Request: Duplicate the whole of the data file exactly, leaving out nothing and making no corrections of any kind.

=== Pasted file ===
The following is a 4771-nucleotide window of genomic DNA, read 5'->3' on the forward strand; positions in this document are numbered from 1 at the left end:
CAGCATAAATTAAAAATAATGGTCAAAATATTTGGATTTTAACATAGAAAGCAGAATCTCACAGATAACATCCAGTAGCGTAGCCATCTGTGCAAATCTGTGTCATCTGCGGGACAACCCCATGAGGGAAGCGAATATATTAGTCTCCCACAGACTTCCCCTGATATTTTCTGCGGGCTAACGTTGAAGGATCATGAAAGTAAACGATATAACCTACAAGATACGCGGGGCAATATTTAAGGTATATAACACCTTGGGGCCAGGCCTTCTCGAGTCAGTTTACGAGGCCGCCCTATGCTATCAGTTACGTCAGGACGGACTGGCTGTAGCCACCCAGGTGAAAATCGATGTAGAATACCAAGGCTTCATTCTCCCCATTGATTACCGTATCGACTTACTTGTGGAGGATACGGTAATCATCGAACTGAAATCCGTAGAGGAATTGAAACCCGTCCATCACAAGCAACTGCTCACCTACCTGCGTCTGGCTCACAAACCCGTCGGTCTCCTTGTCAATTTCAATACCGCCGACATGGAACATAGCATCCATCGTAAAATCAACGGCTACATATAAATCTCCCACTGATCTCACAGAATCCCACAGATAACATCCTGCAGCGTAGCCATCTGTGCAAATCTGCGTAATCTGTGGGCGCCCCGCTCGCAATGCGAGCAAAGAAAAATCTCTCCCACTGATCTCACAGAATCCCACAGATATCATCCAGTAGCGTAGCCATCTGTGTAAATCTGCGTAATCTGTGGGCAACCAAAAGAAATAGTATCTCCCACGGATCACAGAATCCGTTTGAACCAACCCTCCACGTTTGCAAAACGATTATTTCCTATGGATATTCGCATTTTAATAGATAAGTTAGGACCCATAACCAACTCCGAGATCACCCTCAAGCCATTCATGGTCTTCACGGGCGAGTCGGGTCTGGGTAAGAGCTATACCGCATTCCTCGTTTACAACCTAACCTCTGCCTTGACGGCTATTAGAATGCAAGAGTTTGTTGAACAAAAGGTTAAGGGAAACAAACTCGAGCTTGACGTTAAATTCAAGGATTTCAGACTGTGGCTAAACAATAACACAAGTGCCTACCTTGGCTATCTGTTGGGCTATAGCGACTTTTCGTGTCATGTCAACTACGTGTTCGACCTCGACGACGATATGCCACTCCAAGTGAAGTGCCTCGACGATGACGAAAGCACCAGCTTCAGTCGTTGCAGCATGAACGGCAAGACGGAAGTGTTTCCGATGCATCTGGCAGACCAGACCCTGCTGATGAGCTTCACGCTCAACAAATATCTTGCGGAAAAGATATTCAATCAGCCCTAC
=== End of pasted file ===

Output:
The following is a 4771-nucleotide window of genomic DNA, read 5'->3' on the forward strand; positions in this document are numbered from 1 at the left end:
CAGCATAAATTAAAAATAATGGTCAAAATATTTGGATTTTAACATAGAAAGCAGAATCTCACAGATAACATCCAGTAGCGTAGCCATCTGTGCAAATCTGTGTCATCTGCGGGACAACCCCATGAGGGAAGCGAATATATTAGTCTCCCACAGACTTCCCCTGATATTTTCTGCGGGCTAACGTTGAAGGATCATGAAAGTAAACGATATAACCTACAAGATACGCGGGGCAATATTTAAGGTATATAACACCTTGGGGCCAGGCCTTCTCGAGTCAGTTTACGAGGCCGCCCTATGCTATCAGTTACGTCAGGACGGACTGGCTGTAGCCACCCAGGTGAAAATCGATGTAGAATACCAAGGCTTCATTCTCCCCATTGATTACCGTATCGACTTACTTGTGGAGGATACGGTAATCATCGAACTGAAATCCGTAGAGGAATTGAAACCCGTCCATCACAAGCAACTGCTCACCTACCTGCGTCTGGCTCACAAACCCGTCGGTCTCCTTGTCAATTTCAATACCGCCGACATGGAACATAGCATCCATCGTAAAATCAACGGCTACATATAAATCTCCCACTGATCTCACAGAATCCCACAGATAACATCCTGCAGCGTAGCCATCTGTGCAAATCTGCGTAATCTGTGGGCGCCCCGCTCGCAATGCGAGCAAAGAAAAATCTCTCCCACTGATCTCACAGAATCCCACAGATATCATCCAGTAGCGTAGCCATCTGTGTAAATCTGCGTAATCTGTGGGCAACCAAAAGAAATAGTATCTCCCACGGATCACAGAATCCGTTTGAACCAACCCTCCACGTTTGCAAAACGATTATTTCCTATGGATATTCGCATTTTAATAGATAAGTTAGGACCCATAACCAACTCCGAGATCACCCTCAAGCCATTCATGGTCTTCACGGGCGAGTCGGGTCTGGGTAAGAGCTATACCGCATTCCTCGTTTACAACCTAACCTCTGCCTTGACGGCTATTAGAATGCAAGAGTTTGTTGAACAAAAGGTTAAGGGAAACAAACTCGAGCTTGACGTTAAATTCAAGGATTTCAGACTGTGGCTAAACAATAACACAAGTGCCTACCTTGGCTATCTGTTGGGCTATAGCGACTTTTCGTGTCATGTCAACTACGTGTTCGACCTCGACGACGATATGCCACTCCAAGTGAAGTGCCTCGACGATGACGAAAGCACCAGCTTCAGTCGTTGCAGCATGAACGGCAAGACGGAAGTGTTTCCGATGCATCTGGCAGACCAGACCCTGCTGATGAGCTTCACGCTCAACAAATATCTTGCGGAAAAGATATTCAATCAGCCCTAC